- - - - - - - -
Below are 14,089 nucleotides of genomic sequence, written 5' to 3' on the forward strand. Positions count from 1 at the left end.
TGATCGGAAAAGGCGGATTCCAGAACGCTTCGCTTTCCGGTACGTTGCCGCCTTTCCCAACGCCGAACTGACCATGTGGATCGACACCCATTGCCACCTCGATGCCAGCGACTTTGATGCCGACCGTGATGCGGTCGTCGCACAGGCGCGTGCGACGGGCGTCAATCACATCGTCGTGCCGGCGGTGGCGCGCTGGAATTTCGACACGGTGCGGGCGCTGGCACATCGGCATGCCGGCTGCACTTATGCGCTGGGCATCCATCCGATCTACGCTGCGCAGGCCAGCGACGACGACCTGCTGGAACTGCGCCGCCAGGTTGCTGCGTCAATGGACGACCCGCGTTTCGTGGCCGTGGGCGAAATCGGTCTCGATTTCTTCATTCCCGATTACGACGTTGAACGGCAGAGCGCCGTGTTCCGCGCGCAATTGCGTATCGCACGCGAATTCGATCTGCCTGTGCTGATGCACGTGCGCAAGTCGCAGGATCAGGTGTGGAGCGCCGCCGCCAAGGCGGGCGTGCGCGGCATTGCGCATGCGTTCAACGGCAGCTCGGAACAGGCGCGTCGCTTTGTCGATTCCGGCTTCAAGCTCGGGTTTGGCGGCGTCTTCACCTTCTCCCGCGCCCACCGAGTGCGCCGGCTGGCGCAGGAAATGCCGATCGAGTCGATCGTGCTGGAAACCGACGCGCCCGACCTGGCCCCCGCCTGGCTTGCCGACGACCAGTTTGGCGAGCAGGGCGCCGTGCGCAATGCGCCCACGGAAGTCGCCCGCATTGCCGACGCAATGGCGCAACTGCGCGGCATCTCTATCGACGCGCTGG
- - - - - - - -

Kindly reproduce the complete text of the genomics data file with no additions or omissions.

Below are 14,089 nucleotides of genomic sequence, written 5' to 3' on the forward strand. Positions count from 1 at the left end.
TGATCGGAAAAGGCGGATTCCAGAACGCTTCGCTTTCCGGTACGTTGCCGCCTTTCCCAACGCCGAACTGACCATGTGGATCGACACCCATTGCCACCTCGATGCCAGCGACTTTGATGCCGACCGTGATGCGGTCGTCGCACAGGCGCGTGCGACGGGCGTCAATCACATCGTCGTGCCGGCGGTGGCGCGCTGGAATTTCGACACGGTGCGGGCGCTGGCACATCGGCATGCCGGCTGCACTTATGCGCTGGGCATCCATCCGATCTACGCTGCGCAGGCCAGCGACGACGACCTGCTGGAACTGCGCCGCCAGGTTGCTGCGTCAATGGACGACCCGCGTTTCGTGGCCGTGGGCGAAATCGGTCTCGATTTCTTCATTCCCGATTACGACGTTGAACGGCAGAGCGCCGTGTTCCGCGCGCAATTGCGTATCGCACGCGAATTCGATCTGCCTGTGCTGATGCACGTGCGCAAGTCGCAGGATCAGGTGTGGAGCGCCGCCGCCAAGGCGGGCGTGCGCGGCATTGCGCATGCGTTCAACGGCAGCTCGGAACAGGCGCGTCGCTTTGTCGATTCCGGCTTCAAGCTCGGGTTTGGCGGCGTCTTCACCTTCTCCCGCGCCCACCGAGTGCGCCGGCTGGCGCAGGAAATGCCGATCGAGTCGATCGTGCTGGAAACCGACGCGCCCGACCTGGCCCCCGCCTGGCTTGCCGACGACCAGTTTGGCGAGCAGGGCGCCGTGCGCAATGCGCCCACGGAAGTCGCCCGCATTGCCGACGCAATGGCGCAACTGCGCGGCATCTCTATCGACGCGCTGG